U.S. postpones sanctions on European Community

March 20, 1993|By New York Times News Service

WASHINGTON -- Fending off a trade battle at least temporarily, the United States yesterday postponed plans to impose trade sanctions Monday on the European Community over rules that let public utilities favor European companies in making purchasing decisions.

In an unexpected about-face, Mickey Kantor, the U.S. trade representative, announced that he would delay the sanctions for at least eight days so that he could meet with EC trade officials in Brussels on March 29 to see whether the two sides could settle the dispute.

Mr. Kantor made the announcement after a morning meeting with Jacques Delors, the president of the EC's executive commission, who told President Clinton in a meeting Thursday that he was dismayed by the threatened sanctions.

At a news briefing yesterday, Mr. Kantor said, "President Delors made it clear to me that the EC will address constructively our concerns" at the meeting, at which Mr. Kantor will meet with Sir Leon Brittan, the community's commissioner for external economic affairs.

One U.S. official expressed satisfaction with Mr. Delors' willingness to address the administration's concerns. "That puts fair amount of burden on them to come forward" with further proposals, the official said.

Sen. John C. Danforth, a Missouri Republican, said he was disappointed that Mr. Kantor had backed down from pushing through sanctions Monday. "After this sort of retreat, what little credibility the U.S. might have enjoyed with the EC has been destroyed, or nearly destroyed," Mr. Danforth said.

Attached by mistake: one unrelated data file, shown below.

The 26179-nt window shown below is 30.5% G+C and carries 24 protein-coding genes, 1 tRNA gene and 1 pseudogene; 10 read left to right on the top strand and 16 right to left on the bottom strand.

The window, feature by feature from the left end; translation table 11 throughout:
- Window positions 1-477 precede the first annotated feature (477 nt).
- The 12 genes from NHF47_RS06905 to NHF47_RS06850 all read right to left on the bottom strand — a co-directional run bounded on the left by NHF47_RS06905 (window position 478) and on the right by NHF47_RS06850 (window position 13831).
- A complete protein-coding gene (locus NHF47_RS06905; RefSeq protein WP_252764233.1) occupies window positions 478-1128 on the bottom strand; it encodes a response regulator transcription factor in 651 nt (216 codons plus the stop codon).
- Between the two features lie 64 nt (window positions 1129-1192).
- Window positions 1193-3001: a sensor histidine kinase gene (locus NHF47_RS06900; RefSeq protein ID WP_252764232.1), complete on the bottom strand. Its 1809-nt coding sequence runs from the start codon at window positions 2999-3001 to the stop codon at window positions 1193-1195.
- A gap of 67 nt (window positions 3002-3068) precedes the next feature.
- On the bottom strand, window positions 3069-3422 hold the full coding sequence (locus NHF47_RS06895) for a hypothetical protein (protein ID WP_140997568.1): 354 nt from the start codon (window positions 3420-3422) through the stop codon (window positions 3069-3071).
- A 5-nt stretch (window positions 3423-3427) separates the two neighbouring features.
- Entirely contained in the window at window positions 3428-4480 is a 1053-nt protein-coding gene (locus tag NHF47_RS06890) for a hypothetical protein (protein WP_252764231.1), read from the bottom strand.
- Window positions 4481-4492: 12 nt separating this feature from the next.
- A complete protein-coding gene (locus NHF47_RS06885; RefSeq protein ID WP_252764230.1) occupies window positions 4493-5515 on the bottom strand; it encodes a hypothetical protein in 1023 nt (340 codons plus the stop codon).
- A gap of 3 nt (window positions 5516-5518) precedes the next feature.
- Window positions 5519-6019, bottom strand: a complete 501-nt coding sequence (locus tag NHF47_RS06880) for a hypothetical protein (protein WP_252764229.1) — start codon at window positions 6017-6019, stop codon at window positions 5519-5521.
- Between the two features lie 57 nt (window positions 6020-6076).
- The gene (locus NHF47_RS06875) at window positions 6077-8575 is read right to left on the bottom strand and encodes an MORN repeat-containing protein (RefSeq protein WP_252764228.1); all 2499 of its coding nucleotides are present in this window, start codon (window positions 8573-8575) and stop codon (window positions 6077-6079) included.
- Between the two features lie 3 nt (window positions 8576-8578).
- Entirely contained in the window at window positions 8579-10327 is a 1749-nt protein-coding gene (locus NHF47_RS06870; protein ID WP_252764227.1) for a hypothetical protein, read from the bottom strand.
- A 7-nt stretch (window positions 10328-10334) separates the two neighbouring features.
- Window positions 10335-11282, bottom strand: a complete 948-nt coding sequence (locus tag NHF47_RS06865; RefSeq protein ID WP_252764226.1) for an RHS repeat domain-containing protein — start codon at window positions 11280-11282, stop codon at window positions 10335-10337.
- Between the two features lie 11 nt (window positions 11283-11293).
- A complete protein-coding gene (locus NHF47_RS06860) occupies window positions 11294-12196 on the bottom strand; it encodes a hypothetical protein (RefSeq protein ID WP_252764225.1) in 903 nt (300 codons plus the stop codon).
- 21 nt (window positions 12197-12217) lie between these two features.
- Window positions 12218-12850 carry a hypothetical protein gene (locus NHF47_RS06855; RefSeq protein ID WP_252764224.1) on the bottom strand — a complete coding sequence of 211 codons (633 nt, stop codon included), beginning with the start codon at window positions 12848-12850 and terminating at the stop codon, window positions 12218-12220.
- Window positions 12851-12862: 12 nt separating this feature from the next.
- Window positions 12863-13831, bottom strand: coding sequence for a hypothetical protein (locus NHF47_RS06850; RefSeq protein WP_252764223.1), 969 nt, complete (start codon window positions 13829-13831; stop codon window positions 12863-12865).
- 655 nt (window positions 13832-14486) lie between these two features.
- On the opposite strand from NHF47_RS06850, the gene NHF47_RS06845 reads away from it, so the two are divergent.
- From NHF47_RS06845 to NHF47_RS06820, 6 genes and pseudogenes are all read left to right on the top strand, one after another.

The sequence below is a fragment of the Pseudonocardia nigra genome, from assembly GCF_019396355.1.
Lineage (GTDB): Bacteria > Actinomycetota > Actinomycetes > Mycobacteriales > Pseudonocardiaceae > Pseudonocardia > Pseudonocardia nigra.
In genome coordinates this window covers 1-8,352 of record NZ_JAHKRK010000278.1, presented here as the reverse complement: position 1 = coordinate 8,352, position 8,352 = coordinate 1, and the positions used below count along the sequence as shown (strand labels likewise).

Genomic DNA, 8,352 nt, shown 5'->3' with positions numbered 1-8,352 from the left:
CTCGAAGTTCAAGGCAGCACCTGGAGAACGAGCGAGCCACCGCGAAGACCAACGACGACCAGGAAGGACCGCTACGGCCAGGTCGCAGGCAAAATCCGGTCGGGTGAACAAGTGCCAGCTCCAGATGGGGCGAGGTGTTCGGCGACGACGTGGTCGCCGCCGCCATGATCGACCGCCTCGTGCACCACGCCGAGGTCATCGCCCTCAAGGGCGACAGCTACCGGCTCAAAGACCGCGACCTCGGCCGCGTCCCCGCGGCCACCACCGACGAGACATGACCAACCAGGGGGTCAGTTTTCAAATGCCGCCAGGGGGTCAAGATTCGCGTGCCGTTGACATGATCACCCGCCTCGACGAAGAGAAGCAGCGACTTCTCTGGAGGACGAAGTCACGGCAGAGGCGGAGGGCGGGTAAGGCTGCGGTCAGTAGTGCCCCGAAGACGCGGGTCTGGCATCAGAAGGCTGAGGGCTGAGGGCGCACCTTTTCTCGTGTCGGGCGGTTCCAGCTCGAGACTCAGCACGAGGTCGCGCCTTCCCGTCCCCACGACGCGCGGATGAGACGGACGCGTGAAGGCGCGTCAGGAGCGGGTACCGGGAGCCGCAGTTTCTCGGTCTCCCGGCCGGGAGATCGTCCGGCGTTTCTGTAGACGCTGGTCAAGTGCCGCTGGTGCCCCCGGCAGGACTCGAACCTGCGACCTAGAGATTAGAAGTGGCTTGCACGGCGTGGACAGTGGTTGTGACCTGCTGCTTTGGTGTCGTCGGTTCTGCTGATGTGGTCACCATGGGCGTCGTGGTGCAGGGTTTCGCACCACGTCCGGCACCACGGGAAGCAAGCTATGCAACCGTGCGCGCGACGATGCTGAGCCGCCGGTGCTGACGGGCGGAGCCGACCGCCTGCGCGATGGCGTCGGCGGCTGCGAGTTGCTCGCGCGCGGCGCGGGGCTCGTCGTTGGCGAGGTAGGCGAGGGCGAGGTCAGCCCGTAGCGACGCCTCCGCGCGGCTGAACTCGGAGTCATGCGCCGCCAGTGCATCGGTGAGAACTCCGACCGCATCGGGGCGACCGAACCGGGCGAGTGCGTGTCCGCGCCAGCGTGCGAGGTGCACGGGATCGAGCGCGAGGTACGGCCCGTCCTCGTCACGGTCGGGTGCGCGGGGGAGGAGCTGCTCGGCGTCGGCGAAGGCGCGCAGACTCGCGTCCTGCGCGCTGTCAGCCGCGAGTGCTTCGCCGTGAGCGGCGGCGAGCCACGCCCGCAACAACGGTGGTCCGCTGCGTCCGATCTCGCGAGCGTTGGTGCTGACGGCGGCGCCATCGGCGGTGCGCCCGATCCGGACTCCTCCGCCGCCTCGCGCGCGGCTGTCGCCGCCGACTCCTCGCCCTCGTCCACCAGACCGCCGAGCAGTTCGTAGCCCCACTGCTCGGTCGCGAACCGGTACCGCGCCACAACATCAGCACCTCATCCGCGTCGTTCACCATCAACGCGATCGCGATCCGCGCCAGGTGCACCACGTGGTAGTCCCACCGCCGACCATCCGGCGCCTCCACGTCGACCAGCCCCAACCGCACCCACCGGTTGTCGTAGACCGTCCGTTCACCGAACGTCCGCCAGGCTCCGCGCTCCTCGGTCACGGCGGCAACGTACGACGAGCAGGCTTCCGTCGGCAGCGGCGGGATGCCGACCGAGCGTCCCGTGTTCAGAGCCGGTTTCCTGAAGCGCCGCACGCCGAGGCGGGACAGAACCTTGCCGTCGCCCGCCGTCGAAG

On Feb. 1, Mr. Kantor announced Washington's plans to retaliate by banning companies from the 12 community nations from bidding on almost $50 billion a year in contracts with Washington.

The abrupt postponement was a surprise. It came three hours after Mr. Kantor's office scheduled a Monday morning news conference to announce the sanctions.

In a speech in Washington to the European Institute, Mr. Delors said the threatened retaliation would have "bad consequences in Europe" and "would reinforce the protectionist camp" within the community.

European officials said that at the March 29 meeting, they would seek to get the two sides to agree to analyze both sides' procurement rules to see where they were discriminatory and then seek a settlement.

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